There are no bad Jews in Bad Jews — just passionate ones 

The Family That Fights Together

Oh, that hair — Bad Jews' Daphna's big, curly, perpetually shedding hair is just one reason Cousin Liam can't stand her

Joanthan Boncek

Oh, that hair — Bad Jews' Daphna's big, curly, perpetually shedding hair is just one reason Cousin Liam can't stand her

In specificity, there is universality — at least, that's what playwright Josh Harmon believes. And judging from his comedy Bad Jews, which is currently the third-most-produced play in the country (according to the Theatre Communications Group), he's onto something. Set in an Upper West Side studio apartment on the night of a Jewish family patriarch's funeral, Bad Jews is a witty, acerbic, and often intense play about heritage, loss, and how we interpret family history.

That's the universal stuff. The specifics are — as they always are — much more interesting. Three cousins, Daphna, Jonah, and Liam, are mourning the death of their grandfather, who survived the Holocaust and was deeply important to his grandchildren. When the play opens, Daphna has spent the last three weeks in New York to be with her grandfather, Poppy, as he was dying. She and Jonah are in Jonah's apartment together. Shortly after, Liam arrives from Aspen with his girlfriend, Melody, having missed the funeral because he dropped his iPhone from the ski lift and didn't know Poppy had died. Liam and Daphna dislike each other and to make matters worse, each of them badly wants Poppy's chai — a necklace with a pendant of the Hebrew word for life. As the two go to battle over that and numerous other resentments, grievances, and general disagreements about how one should live one's life, they tear into serious questions about how to remember their grandfather, with Jonah and Melody winding up as collateral damage.

Jewishness, and to some extent, Manhattan Jewishness, is a bedrock feature of all of these characters — well, except for Melody, who's a shiksa — but that hasn't stopped Bad Jews from being snapped up by theaters from London to Canada to Australia, in addition to theaters all across the U.S. There's nothing inaccessible about Harmon's characters, or about the ugly fight that grows and grows during the course of the play. "I firmly believe that by being incredibly specific, you can tap into something universal," Harmon says. "If I'd written a play about any generic family it weirdly would have been like nobody's family. But if you think about a very specific group of Jewish cousins on the Upper West Side living today, you have a better shot at tapping into something that's true for a much broader cross-section of people."

He's seen that firsthand at performances of his play. "I've had Christian people come up to me and tell me about the fights they'd had over a grandfather's cross, and a Greek American told me that his grandfather had worn a Greek symbol that his family had a big fight over. So it crosses all cultural lines." And despite what some see as a provocative title, the play hasn't faced any serious opposition from the Jewish community. "It's been sort of generational," Harmon says. "It's such a familiar phrase to people in my generation, so I haven't had any issues with people under, say, 40. There are some older people who have taken offense to it, and I understand that, but the title is put in context in the play." Daphna's the one who uses the term, while telling a story about Liam — he calls himself a "bad Jew" in a sharp, joking way after he knowingly eats something that's not kosher on Passover.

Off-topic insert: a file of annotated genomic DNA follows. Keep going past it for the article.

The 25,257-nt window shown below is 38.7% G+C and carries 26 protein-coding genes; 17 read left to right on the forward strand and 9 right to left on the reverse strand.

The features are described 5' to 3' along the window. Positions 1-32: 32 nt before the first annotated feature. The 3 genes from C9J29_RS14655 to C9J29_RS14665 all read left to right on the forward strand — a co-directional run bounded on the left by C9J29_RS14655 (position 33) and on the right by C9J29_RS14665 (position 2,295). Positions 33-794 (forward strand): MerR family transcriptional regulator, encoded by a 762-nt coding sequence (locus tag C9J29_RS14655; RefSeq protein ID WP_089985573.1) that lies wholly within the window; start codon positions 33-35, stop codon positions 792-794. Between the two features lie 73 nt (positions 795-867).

The play's Charleston premiere is being directed by Dana Friedman Resnick, an assistant professor of acting and directing at Loyola Marymount University in Los Angeles. Resnick grew up in Charleston and worked with PURE intermittently when she was back in the city six or seven years ago. Since she has summers off, Resnick got in touch with PURE's Sharon Graci to see if she could direct a PURE Summer Slam production, which the company does each July. Resnick is friends with Harmon and knew Bad Jews, so she suggested it to Graci. "It spoke to me as an awesome play written by a friend, but also, I'm Jewish," Resnick says. "I really connected with these characters."

Resnick brought one cast member, Cameron Tagge (Liam), with her from Los Angeles — he's a former student of Resnick's at Loyola, and is also from Charleston. Graci put together the rest of the cast from local actors: College of Charleston theater graduate Ashley Gennarelli plays Daphna; Miles Boinest, PURE's stage manager, plays Jonah; and Sullivan Hamilton, Graci's daughter and a veteran PURE performer, plays Melody. Gennarelli was an especially important find, as Daphna is described in Harmon's character notes as "two-thirds body, one-third hair. Thick, intense, curly, frizzy, long brown hair ... Hair that screams: Jew."

It's a young cast — the characters are all 25 or younger — but Resnick says they've had no problem stepping up to PURE's high professional standards. "I keep telling them when they talk about their parents, or the trip to Israel, or that dinner at Benihana's that went awry, they need to be able to picture those memories in their heads, and they need to have the same ones," Resnick says. "And they're doing it. They're committing to that type of intensity."

That intensity of feeling — of anger and sadness, as well as the joy of a shared memory — is something you can really only get in small, intimate stories like this one. And what makes those feelings compelling is that there's more beneath the surface. "Their anger doesn't come from a place of anger," Harmon says, speaking about Liam and Daphna. "It comes from a place of love, and disappointment, and frustration at how to carry on their grandfather's legacy, and sorrow at what the family has become. It's not driven by hate, and that makes it much more painful."

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